February 22, 2010

Talk about fraud

by

James Corliss receiving a medal for his participation in the Hiroshima mission

James Corliss receiving a medal for his participation in the Hiroshima mission

It’s a publisher’s worst nightmare: A new book from Holt about the atom bomb attack on Hiroshima, Japan, The Last Train from Hiroshima by Charles Pellegrino, has gotten off to an amazing start, winning critical acclaim for “its heartbreaking portrayals of the bomb’s survivors,” landing on the New York Times bestseller list, and being selected by Avatar director James Cameron as his next film project. One reason for the book’s huge launch: a startling revelation of “a secret accident with the atom bomb that killed one American and irradiated others and greatly reduced the weapon’s destructive power.”

Here comes the nightmare part: That startling revelation has proven to be a lie made up by an impostor who was one of the author’s key sources for the book, leading to a “national outcry,’ according to a New York Times report by William J. Broad.

Joseph Fuoco described himself to author Pellegrino as “a last-minute substitute on one of the two observation planes that escorted the Enola Gay,” the infamous bomber on the run, says the Times. Fuoco, who died in 2008, said he replaced flight engineer James R. Corliss when he took sick just before take-off.

All of which was quickly proven false by Corliss’ family, surviving flight crew members, other historians and numerous government photographs and documents.

“I’m stunned,” Pellegrino tells the Times. “I liked and admired the guy.”

Charles Pelligrino

Charles Pelligrino

More stunning: Pellegrino obviously didn’t cross check Fuoco’s story with the aforementioned abundant evidence—didn’t run it by the other flight crew members, or check it against military documents such as flight manifests about what and who was on the plane … documents, by the way, signed by James Corliss.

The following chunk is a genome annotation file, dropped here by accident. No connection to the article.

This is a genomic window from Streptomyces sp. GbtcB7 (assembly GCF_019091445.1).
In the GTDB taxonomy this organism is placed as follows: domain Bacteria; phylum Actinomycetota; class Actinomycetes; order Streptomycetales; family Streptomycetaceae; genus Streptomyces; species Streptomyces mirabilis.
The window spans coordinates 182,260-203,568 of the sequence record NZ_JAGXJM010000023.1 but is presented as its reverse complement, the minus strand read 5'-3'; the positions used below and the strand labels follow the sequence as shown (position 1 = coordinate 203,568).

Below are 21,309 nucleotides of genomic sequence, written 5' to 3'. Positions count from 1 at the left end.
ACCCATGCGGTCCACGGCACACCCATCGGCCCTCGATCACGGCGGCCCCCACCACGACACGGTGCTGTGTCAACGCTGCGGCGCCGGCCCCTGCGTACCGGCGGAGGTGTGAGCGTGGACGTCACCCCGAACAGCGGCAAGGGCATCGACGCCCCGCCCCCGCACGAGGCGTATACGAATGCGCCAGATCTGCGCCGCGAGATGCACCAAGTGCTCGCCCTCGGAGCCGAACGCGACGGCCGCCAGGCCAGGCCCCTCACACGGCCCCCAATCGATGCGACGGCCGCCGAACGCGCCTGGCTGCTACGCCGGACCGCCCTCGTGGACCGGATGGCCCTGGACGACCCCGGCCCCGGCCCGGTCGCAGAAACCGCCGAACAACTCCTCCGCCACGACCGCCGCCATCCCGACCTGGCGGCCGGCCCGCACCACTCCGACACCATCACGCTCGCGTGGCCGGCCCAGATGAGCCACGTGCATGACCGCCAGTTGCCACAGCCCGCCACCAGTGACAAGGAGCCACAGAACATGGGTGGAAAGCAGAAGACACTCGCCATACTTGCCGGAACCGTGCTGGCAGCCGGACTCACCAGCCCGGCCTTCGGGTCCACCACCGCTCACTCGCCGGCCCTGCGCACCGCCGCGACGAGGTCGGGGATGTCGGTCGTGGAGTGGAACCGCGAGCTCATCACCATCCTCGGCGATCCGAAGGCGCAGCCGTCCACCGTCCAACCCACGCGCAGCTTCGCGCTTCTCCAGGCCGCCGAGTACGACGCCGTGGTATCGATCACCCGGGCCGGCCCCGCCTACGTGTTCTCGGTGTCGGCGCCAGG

But Pellegrino has the protective sheen of Hollywood about him—he is, apparently, the pet historian of James Cameron, who based Titanic on books by Pellegrino, who also worked on Avatar—and the Times does not confront him with tough questions about his research failures.

Instead, guess who’s fault it is?

“This book is a Toyota,” the Times quotes another author, Robert S. Norris (Racing for the Bomb) as saying. “The publisher should recall it, issue an apology and fix the parts that endanger the historical record.” Bizarrely, however, the Times fails to quote the publisher’s response to any of this, which is another example of failing at the rudiments of ethical reportage.

And in fact, the Times has a long historyof castigating the publishing industry for not employing fact-checkers—a particularly galling charge given that it comes from an institution that has never employed a fact-checker itself, and has had its own embarrassing history of fraudulent reporting.

It’s hard to believe Holt will not withdraw the book—Pelligrino says he’ll fix things in later editions, but of course the publisher is the one who will have to enact that, not to mention pay for it, making it all the weirder that the Times doesn’t quote anyone from Holt. And isn’t Pellegrino a little, you know, discredited?

It’s obvious that publishers should indeed ride close herd on books making such surprising “revelations,” and Holt is not without guilt here. But is it really the publisher that bears the ultimate responsibility? Couldn’t the same logic be extended to ask why the Times didn’t fact-check the book itself before giving it its own ringing endorsement, in this glowing review?

Hiroshima, August, 1945

Hiroshima, August, 1945

Of course not. Because no system is flawless, and at some point, the publisher must make the same leap of faith in an author that a book critic makes in deciding to review a book. In this instance, that leap was based partly on the track record of the author (Pellegrino has published 12 books). And after all, who would suspect a fairly reputable historian of failing to undertake the most rudimentary research on such a sensitive story? Who would suspect that he wouldn’t more ethically consider the damage that would cobweb out from such laziness—the damage and dishonor to the reputations of the editors and publishers and critics, yes, but more importantly to the Corliss family and other survivors, to the 70,000 killed in HIroshima, and to the historic record itself?

Mis-directing responsibility of this only compounds, and perpetuates, the damage.

Dennis Johnson is the founder of MobyLives, and the co-founder and co-publisher of Melville House. Follow him on Twitter at @mobylives

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